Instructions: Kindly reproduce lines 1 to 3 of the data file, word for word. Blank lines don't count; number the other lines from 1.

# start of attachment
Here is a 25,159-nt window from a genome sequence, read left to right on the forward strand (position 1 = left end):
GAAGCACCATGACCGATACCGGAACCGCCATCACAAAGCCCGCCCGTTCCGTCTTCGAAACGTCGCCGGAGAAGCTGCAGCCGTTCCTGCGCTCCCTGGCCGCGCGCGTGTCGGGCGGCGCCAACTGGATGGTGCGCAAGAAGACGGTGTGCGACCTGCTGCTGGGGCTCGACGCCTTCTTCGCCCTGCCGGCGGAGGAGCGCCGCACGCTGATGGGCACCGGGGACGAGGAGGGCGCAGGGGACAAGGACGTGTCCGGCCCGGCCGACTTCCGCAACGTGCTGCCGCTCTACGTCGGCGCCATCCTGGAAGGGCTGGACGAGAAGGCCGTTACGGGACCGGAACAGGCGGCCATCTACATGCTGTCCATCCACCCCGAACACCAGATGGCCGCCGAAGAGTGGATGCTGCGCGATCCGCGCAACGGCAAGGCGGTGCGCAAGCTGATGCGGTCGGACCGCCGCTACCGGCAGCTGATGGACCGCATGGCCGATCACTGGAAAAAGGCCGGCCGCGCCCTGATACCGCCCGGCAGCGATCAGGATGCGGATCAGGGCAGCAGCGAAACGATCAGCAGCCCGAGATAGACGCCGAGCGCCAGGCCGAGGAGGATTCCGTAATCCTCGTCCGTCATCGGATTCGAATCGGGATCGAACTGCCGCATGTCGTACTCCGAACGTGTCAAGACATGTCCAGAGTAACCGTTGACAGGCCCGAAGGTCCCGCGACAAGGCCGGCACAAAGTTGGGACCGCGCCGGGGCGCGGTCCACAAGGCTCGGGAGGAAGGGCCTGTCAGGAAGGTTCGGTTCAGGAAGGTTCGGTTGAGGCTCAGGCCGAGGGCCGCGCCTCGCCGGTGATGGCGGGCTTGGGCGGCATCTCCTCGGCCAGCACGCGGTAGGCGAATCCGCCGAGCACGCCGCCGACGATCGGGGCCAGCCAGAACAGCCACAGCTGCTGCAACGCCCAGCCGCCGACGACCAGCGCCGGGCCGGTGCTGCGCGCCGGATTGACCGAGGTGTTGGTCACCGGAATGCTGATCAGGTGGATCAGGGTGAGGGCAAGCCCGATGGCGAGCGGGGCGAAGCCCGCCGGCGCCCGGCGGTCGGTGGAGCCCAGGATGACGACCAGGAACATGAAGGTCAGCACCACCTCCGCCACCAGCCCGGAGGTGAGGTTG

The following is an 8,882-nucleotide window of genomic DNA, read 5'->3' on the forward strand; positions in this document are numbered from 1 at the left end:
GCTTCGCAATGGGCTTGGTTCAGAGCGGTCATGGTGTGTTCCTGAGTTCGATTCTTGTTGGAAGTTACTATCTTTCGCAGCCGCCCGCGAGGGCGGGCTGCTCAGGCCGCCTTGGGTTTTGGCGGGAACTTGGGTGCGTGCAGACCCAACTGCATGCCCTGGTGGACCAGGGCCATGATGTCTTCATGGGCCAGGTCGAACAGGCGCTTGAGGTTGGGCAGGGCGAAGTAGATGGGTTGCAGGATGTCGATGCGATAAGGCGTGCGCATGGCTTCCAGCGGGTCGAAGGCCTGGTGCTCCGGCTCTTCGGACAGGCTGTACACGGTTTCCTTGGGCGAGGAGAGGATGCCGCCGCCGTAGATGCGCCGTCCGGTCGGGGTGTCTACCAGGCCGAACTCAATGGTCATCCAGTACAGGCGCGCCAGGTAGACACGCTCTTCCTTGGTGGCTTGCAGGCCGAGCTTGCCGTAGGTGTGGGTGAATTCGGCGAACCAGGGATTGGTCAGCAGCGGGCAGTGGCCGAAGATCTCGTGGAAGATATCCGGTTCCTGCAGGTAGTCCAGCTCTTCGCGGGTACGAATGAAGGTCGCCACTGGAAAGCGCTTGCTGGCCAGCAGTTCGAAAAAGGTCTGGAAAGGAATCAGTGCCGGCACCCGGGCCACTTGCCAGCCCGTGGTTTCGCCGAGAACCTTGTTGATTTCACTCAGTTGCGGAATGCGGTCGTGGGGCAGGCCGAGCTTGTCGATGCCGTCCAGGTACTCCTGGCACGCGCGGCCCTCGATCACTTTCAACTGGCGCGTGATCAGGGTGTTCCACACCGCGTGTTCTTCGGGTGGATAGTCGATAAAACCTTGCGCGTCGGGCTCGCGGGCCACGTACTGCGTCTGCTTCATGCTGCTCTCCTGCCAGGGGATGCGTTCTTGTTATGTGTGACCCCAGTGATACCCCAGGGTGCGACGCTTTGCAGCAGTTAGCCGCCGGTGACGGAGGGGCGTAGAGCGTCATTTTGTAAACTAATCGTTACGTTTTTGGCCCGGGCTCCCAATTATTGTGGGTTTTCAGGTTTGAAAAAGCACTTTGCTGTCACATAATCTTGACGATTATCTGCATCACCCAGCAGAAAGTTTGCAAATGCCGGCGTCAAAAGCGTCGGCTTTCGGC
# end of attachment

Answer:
Here is a 25,159-nt window from a genome sequence, read left to right on the forward strand (position 1 = left end):
GAAGCACCATGACCGATACCGGAACCGCCATCACAAAGCCCGCCCGTTCCGTCTTCGAAACGTCGCCGGAGAAGCTGCAGCCGTTCCTGCGCTCCCTGGCCGCGCGCGTGTCGGGCGGCGCCAACTGGATGGTGCGCAAGAAGACGGTGTGCGACCTGCTGCTGGGGCTCGACGCCTTCTTCGCCCTGCCGGCGGAGGAGCGCCGCACGCTGATGGGCACCGGGGACGAGGAGGGCGCAGGGGACAAGGACGTGTCCGGCCCGGCCGACTTCCGCAACGTGCTGCCGCTCTACGTCGGCGCCATCCTGGAAGGGCTGGACGAGAAGGCCGTTACGGGACCGGAACAGGCGGCCATCTACATGCTGTCCATCCACCCCGAACACCAGATGGCCGCCGAAGAGTGGATGCTGCGCGATCCGCGCAACGGCAAGGCGGTGCGCAAGCTGATGCGGTCGGACCGCCGCTACCGGCAGCTGATGGACCGCATGGCCGATCACTGGAAAAAGGCCGGCCGCGCCCTGATACCGCCCGGCAGCGATCAGGATGCGGATCAGGGCAGCAGCGAAACGATCAGCAGCCCGAGATAGACGCCGAGCGCCAGGCCGAGGAGGATTCCGTAATCCTCGTCCGTCATCGGATTCGAATCGGGATCGAACTGCCGCATGTCGTACTCCGAACGTGTCAAGACATGTCCAGAGTAACCGTTGACAGGCCCGAAGGTCCCGCGACAAGGCCGGCACAAAGTTGGGACCGCGCCGGGGCGCGGTCCACAAGGCTCGGGAGGAAGGGCCTGTCAGGAAGGTTCGGTTCAGGAAGGTTCGGTTGAGGCTCAGGCCGAGGGCCGCGCCTCGCCGGTGATGGCGGGCTTGGGCGGCATCTCCTCGGCCAGCACGCGGTAGGCGAATCCGCCGAGCACGCCGCCGACGATCGGGGCCAGCCAGAACAGCCACAGCTGCTGCAACGCCCAGCCGCCGACGACCAGCGCCGGGCCGGTGCTGCGCGCCGGATTGACCGAGGTGTTGGTCACCGGAATGCTGATCAGGTGGATCAGGGTGAGGGCAAGCCCGATGGCGAGCGGGGCGAAGCCCGCCGGCGCCCGGCGGTCGGTGGAGCCCAGGATGACGACCAGGAACATGAAGGTCAGCACCACCTCCGCCACCAGCCCGGAGGTGAGGTTG

The following is an 8,882-nucleotide window of genomic DNA, read 5'->3' on the forward strand; positions in this document are numbered from 1 at the left end: